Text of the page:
My First Pair of Socks: One Smooth-Sailing Foot
This is the second in a series of posts detailing my first journey into sock knitting. You can find the first one, here. I am making the Thames Path Socks by Lisa Jacobs. You can find this pattern in Love of Knitting Fall 2017.
With the cuff re-knit, I took my first tentative steps toward the afterthought heel and the ribbing I was admittedly dreading. I, not so surprisingly, enjoy using a little bit of waste yarn to procrastinate on knitting a heel but an internal struggle halted my progress just before the ribbing. My ribbing has always lacked that uniform look: to me, it’s looked sloppy and a little bit embarrassing. But applying a tip from Trendspotting helped. See for yourself: I am now proud of my ribbing proficiency!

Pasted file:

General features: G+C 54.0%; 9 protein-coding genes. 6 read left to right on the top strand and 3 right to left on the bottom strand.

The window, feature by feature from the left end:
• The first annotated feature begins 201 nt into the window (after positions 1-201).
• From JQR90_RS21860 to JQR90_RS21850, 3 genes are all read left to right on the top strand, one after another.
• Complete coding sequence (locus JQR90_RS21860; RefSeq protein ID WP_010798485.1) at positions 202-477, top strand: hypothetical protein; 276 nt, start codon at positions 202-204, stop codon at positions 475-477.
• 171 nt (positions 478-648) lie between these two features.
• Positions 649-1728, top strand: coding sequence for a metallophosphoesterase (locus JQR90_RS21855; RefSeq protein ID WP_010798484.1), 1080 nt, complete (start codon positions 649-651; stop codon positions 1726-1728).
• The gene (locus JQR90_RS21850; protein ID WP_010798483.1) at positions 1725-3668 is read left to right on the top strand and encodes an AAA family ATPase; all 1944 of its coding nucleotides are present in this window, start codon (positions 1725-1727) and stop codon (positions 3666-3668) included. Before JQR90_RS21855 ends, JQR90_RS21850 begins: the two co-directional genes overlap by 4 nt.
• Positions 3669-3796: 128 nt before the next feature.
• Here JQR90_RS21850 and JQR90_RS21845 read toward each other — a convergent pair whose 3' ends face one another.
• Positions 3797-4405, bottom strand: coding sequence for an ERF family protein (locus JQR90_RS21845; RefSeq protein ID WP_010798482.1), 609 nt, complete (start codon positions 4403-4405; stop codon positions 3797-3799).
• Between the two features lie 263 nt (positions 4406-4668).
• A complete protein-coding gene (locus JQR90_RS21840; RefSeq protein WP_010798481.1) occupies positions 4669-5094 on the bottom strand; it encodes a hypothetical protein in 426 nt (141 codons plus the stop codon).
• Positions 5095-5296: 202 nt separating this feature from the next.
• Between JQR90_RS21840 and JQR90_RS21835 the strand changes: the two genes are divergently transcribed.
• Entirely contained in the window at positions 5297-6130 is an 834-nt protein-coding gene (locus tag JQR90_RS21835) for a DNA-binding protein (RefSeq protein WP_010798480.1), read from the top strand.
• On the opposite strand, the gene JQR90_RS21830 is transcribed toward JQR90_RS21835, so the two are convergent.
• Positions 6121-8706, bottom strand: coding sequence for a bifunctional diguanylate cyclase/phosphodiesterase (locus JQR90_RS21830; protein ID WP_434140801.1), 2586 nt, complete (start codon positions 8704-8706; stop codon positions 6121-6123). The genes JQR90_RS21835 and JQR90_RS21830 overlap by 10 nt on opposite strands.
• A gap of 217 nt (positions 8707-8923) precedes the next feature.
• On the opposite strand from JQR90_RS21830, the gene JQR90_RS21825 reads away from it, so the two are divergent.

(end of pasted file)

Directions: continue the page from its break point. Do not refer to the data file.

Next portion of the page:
Next time, I will be knitting both socks at the same time using a circular needle. I can’t thank everyone enough for the comments and suggestions on the last post. I feel very welcomed into the sock-knitting community. And I hope to convince some of you to try your first sock pattern along with me.
The yarn (Lorna’s Laces Solemate) has held up beautifully throughout this process.: it stayed springy despite being raveled multiple times and it never twisted, knotted, snagged, or unwound as I knit. It’s a delightful yarn to work with and it comes in so many colors you will want to use it to make all of your accessories. Find Lorna’s brand-new color selection here and the entire line of yarns here.
The cuff now seems like a distant memory after the beautiful rows of stockinette stitch, and I am prepared to tackle the toe and heel. The foot of the sock is incredibly fast to knit, even using smaller needles. I’m assuming this is why sock knitting gets addictive—I actually feel like a fast knitter.
When is the best season for sock knitting? Is anyone else working on a pair of socks? We love to see what you’re working on—tag us on Instagram @InterweaveCraft.
Assistant Editor, Interweave Knits
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